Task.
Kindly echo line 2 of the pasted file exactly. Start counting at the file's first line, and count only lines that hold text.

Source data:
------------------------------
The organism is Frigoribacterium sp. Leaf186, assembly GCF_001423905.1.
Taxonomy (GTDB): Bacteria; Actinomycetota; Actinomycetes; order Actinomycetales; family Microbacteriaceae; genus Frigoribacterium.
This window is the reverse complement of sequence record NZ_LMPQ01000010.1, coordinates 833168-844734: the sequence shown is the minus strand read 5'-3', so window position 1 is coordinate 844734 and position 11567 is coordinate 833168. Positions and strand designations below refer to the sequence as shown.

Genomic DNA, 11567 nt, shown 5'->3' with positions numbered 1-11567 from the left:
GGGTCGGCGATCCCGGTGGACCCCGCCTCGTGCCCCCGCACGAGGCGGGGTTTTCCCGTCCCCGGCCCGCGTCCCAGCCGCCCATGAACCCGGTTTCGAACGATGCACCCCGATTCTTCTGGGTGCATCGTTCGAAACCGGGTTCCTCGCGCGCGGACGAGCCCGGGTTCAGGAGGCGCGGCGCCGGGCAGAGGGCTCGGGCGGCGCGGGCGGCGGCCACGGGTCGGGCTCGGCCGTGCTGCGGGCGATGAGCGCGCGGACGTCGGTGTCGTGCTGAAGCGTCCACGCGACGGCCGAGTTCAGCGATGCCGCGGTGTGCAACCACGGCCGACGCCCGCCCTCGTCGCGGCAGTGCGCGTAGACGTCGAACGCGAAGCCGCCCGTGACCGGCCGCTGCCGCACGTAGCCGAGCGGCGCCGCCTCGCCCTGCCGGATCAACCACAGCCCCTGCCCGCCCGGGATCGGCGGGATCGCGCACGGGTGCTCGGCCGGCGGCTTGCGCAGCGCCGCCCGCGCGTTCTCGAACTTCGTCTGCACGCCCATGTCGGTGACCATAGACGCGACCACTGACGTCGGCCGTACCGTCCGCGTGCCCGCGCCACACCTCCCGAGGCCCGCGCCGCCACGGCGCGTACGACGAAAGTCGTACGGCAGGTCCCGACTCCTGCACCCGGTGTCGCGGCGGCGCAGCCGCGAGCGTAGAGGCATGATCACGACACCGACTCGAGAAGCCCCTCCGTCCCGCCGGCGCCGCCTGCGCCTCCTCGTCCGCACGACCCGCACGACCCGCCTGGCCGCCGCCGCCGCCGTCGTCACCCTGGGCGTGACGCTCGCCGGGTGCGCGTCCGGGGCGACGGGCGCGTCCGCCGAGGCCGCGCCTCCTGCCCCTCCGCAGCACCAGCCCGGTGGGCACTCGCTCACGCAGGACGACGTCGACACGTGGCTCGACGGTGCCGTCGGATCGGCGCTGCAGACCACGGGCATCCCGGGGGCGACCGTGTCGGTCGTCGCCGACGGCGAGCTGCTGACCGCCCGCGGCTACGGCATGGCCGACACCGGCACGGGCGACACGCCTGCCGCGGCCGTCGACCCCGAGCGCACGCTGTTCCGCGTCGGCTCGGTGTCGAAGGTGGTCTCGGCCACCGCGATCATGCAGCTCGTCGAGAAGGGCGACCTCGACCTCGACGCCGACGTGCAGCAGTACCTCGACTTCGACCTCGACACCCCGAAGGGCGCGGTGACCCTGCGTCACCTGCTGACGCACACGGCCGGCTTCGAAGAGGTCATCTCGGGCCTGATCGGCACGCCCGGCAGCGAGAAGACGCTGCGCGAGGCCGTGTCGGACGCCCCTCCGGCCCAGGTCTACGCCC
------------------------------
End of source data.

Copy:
Taxonomy (GTDB): Bacteria; Actinomycetota; Actinomycetes; order Actinomycetales; family Microbacteriaceae; genus Frigoribacterium.